While many of the most famous paintings in art history have been on a monumental scale, miniature paintings offer us a powerful and evocative insight into past lives. In a world before photography, miniature paintings played a crucial role in both personal and diplomatic relationships, and were prized for their technical virtuosity and portability.
The origins of European miniature painting
The term ‘miniature’ derives from the Latin word ‘miniare’, meaning ‘to colour with red lead’, and points to the origins of miniature painting in medieval illuminated manuscripts, which were illustrated using the pigment, also known as minium. Illuminated manuscripts were highly valued throughout the Middle Ages and into the Renaissance. However, after the invention of the printing press in 1440 they increasingly had to compete with printed books. In response, artists specialising in illumination, such as the Flemish painter Simon Bening (c.1483–1561), began to diversify their income by producing separate miniature paintings for patrons, either as objects of devotion or luxury goods to be enjoyed by connoisseurs.
The ‘golden age’ of portrait miniatures
In the 1520s, two Netherlandish artists, Jean Clouet (1480–1541) and Lucas Horenbout (c.1490-1544), began producing portrait miniatures for the courts of Francis I in France and Henry VIII in England. Portrait miniatures were employed by European monarchs as diplomatic gifts or to reward faithful courtiers but also in marriage negotiations. Later, in the court of Elizabeth I, they were encased in precious mounts and worn to display loyalty to the Queen and were adopted more widely by the elite to serve as tokens of friendship or love.
From ‘genteel pastime’ to global trade
Early miniatures were mostly painted in watercolour and gouache on vellum, but in the 17th century French artists began to paint in enamel on metal surfaces, and in around 1700 the Venetian artist Rosalba Carriera (1673–1757) adopted the practise of painting on ivory. This innovation spread throughout Europe, fuelling a revival of interest in painting miniatures, particularly by amateur artists who embraced the medium as a genteel pastime.
From the late-18th century onwards, growing wealth led to a wider market for portrait miniatures, particularly in England where numerous young artists offered clients likenesses of family and loved ones in regional centres such as Liverpool. British artists such as John Smart, Ozias Humphry, and Diana Hill even travelled to India, enjoying great success by depicting employees of the East India Company and their families.
The decline of portrait miniatures
In the 19th century technological innovation once again represented a threat to artists, with the introduction of photography in 1839 providing a wider public with more affordable and accurate likenesses. Many artists serving the cheaper end of the market became photographers, or were forced to earn a living by colour-tinting black and white photographs. Few now trained as miniaturists, and by the middle of the century miniatures were rarely exhibited at the Royal Academy.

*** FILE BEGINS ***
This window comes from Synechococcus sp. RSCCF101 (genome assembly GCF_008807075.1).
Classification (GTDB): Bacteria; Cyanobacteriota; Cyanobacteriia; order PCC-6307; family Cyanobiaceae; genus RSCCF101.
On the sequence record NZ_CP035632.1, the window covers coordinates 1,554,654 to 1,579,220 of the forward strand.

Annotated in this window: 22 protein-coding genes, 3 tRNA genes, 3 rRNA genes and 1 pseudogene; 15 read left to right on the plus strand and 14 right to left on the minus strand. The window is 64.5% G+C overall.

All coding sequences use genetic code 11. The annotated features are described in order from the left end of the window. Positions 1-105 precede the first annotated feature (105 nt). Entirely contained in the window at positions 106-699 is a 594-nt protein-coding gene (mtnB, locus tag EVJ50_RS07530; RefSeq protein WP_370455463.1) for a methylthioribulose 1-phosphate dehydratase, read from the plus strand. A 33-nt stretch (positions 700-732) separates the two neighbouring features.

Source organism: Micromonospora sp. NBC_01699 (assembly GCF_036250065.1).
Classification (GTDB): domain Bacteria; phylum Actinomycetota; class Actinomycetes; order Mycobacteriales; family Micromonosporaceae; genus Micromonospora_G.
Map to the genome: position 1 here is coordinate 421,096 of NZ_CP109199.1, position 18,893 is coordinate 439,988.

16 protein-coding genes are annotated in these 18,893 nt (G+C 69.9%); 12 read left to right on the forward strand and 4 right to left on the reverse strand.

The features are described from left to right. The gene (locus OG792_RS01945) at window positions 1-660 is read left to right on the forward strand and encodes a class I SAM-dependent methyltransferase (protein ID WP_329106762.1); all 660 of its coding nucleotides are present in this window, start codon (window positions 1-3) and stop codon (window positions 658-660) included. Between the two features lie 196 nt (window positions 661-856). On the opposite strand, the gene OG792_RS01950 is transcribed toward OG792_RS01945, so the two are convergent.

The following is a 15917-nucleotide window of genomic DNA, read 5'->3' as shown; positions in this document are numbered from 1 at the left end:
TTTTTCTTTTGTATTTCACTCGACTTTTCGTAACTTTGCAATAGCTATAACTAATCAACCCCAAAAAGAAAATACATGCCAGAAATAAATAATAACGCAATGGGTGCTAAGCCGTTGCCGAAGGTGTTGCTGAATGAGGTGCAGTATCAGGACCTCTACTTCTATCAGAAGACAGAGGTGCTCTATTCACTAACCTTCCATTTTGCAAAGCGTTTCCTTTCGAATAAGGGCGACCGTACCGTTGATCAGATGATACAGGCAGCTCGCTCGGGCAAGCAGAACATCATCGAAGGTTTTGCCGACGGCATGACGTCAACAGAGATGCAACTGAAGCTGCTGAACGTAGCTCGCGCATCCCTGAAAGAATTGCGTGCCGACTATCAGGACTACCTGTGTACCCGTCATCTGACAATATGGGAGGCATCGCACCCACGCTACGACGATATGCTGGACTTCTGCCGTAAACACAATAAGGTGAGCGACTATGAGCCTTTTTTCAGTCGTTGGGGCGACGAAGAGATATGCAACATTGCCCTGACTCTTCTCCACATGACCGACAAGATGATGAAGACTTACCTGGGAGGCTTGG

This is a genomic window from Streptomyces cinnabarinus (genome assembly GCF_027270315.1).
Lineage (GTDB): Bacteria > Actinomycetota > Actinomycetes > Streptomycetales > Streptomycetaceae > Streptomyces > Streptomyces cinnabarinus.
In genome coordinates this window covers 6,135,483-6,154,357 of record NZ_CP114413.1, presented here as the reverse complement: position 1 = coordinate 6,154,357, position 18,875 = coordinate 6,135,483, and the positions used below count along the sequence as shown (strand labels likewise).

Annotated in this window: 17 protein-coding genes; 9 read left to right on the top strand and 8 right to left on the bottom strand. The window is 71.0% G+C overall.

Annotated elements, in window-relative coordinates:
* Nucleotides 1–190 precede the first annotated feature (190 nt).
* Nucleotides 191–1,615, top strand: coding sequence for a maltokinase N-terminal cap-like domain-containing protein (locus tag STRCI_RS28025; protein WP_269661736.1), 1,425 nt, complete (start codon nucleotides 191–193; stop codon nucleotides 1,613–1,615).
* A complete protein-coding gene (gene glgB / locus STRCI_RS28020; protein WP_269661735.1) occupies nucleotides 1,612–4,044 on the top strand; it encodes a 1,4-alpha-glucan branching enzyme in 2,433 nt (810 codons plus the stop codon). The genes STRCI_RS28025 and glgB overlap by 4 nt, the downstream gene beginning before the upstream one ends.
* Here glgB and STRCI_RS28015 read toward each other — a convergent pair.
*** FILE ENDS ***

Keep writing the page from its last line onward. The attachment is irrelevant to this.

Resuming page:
A revival of interest
Although photography eliminated the practical demand for portrait miniatures, in the second half of the 19th century attempts began to be made to revive the art form. In 1863 the South Kensington Museum (now the Victoria and Albert Museum) held an ambitious exhibition devoted to miniatures, and in 1896 the Society of Miniature Painters was founded in London. Awarded a Royal Charter in 1904, it continues to flourish as the Royal Society of Miniature Painters, Sculptors and Gravers, holding an annual exhibition of over 700 works.
The virtuosity required to paint on such an intimate scale continues to be admired and embraced by artists today, who have adapted the techniques of miniature painting to depict a far wider array of subjects, including landscapes, still lifes, and wildlife and botanical art.
Tempted to try miniature painting?
Miniature painting undoubtedly represents an exciting challenge for artists: Elizabeth Meek, MBE, Honorary President of the Royal Society of Miniature Painters, Sculptors and Gravers, describes its requirements as “concentration, stillness of mind and body, and a dogged perseverance for perfection — the perfect miniature needs to be devoid of errors.”
Watercolour is the traditional medium of choice for miniature painting, with artists employing techniques such as stippling and hatching to build up layers of colour and detail. Alternatively, you may wish to use acrylic, which is fast-drying and forgiving, as it allows mistakes to be painted over easily.
Whichever medium you choose, you’ll need to work on a smooth surface, such as a hot pressed watercolour paper (Arches is a popular choice). Vellum and polymin (a man-made alternative to ivory) both provide smooth, non-absorbent surfaces and a luminous quality.
Brushes are also important: Miniature painting uses the tip of the paintbrush, rather than the body. Many miniaturists use kolinsky sable, but if your art shop has a limited supply of sizes, Polymers Plus is a specialist supplier.
As most miniaturists work on surfaces no larger than around 15 cm x 10 cm, you might also wish to invest in a magnifying glass, which should provide magnification at a scale of three or four times.